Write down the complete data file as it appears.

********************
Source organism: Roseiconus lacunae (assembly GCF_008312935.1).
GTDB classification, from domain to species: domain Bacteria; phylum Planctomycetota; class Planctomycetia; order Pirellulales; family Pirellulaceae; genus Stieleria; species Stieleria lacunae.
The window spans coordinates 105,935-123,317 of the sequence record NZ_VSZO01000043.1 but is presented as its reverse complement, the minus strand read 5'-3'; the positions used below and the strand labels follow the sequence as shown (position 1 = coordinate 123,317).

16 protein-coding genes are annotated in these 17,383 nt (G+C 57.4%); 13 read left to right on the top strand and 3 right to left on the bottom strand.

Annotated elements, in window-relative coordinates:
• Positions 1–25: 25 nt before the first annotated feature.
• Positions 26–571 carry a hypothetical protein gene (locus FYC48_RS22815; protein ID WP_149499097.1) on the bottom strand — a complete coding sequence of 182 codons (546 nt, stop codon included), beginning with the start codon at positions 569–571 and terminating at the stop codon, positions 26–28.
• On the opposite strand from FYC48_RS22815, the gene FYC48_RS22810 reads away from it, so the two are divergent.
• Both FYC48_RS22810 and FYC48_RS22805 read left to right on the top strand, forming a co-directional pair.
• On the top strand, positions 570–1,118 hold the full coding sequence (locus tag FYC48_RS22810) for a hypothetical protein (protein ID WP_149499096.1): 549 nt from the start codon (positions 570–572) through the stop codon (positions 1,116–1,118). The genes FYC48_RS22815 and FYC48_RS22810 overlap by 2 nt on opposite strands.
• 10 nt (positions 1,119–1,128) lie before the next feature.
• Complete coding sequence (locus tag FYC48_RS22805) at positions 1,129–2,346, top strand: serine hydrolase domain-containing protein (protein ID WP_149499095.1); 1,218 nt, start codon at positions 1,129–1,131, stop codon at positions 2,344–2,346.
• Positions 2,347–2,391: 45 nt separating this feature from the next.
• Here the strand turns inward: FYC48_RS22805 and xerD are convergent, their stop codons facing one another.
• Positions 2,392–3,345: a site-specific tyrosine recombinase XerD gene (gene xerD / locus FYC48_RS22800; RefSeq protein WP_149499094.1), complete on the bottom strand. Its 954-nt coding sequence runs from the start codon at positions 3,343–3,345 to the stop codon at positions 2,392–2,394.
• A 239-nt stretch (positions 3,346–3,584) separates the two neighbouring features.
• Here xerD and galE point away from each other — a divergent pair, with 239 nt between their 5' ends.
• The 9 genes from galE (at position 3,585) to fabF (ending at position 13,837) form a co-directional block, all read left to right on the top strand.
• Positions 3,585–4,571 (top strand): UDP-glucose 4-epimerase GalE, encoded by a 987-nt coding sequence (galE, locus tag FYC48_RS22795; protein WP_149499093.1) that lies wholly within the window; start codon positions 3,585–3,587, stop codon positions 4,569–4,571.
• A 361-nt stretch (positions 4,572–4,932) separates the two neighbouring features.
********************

Source organism: Roseiconus lacunae (assembly GCF_008312935.1).
GTDB classification, from domain to species: domain Bacteria; phylum Planctomycetota; class Planctomycetia; order Pirellulales; family Pirellulaceae; genus Stieleria; species Stieleria lacunae.
The window spans coordinates 105,935-123,317 of the sequence record NZ_VSZO01000043.1 but is presented as its reverse complement, the minus strand read 5'-3'; the positions used below and the strand labels follow the sequence as shown (position 1 = coordinate 123,317).

16 protein-coding genes are annotated in these 17,383 nt (G+C 57.4%); 13 read left to right on the top strand and 3 right to left on the bottom strand.

Annotated elements, in window-relative coordinates:
• Positions 1–25: 25 nt before the first annotated feature.
• Positions 26–571 carry a hypothetical protein gene (locus FYC48_RS22815; protein ID WP_149499097.1) on the bottom strand — a complete coding sequence of 182 codons (546 nt, stop codon included), beginning with the start codon at positions 569–571 and terminating at the stop codon, positions 26–28.
• On the opposite strand from FYC48_RS22815, the gene FYC48_RS22810 reads away from it, so the two are divergent.
• Both FYC48_RS22810 and FYC48_RS22805 read left to right on the top strand, forming a co-directional pair.
• On the top strand, positions 570–1,118 hold the full coding sequence (locus tag FYC48_RS22810) for a hypothetical protein (protein ID WP_149499096.1): 549 nt from the start codon (positions 570–572) through the stop codon (positions 1,116–1,118). The genes FYC48_RS22815 and FYC48_RS22810 overlap by 2 nt on opposite strands.
• 10 nt (positions 1,119–1,128) lie before the next feature.
• Complete coding sequence (locus tag FYC48_RS22805) at positions 1,129–2,346, top strand: serine hydrolase domain-containing protein (protein ID WP_149499095.1); 1,218 nt, start codon at positions 1,129–1,131, stop codon at positions 2,344–2,346.
• Positions 2,347–2,391: 45 nt separating this feature from the next.
• Here the strand turns inward: FYC48_RS22805 and xerD are convergent, their stop codons facing one another.
• Positions 2,392–3,345: a site-specific tyrosine recombinase XerD gene (gene xerD / locus FYC48_RS22800; RefSeq protein WP_149499094.1), complete on the bottom strand. Its 954-nt coding sequence runs from the start codon at positions 3,343–3,345 to the stop codon at positions 2,392–2,394.
• A 239-nt stretch (positions 3,346–3,584) separates the two neighbouring features.
• Here xerD and galE point away from each other — a divergent pair, with 239 nt between their 5' ends.
• The 9 genes from galE (at position 3,585) to fabF (ending at position 13,837) form a co-directional block, all read left to right on the top strand.
• Positions 3,585–4,571 (top strand): UDP-glucose 4-epimerase GalE, encoded by a 987-nt coding sequence (galE, locus tag FYC48_RS22795; protein WP_149499093.1) that lies wholly within the window; start codon positions 3,585–3,587, stop codon positions 4,569–4,571.
• A 361-nt stretch (positions 4,572–4,932) separates the two neighbouring features.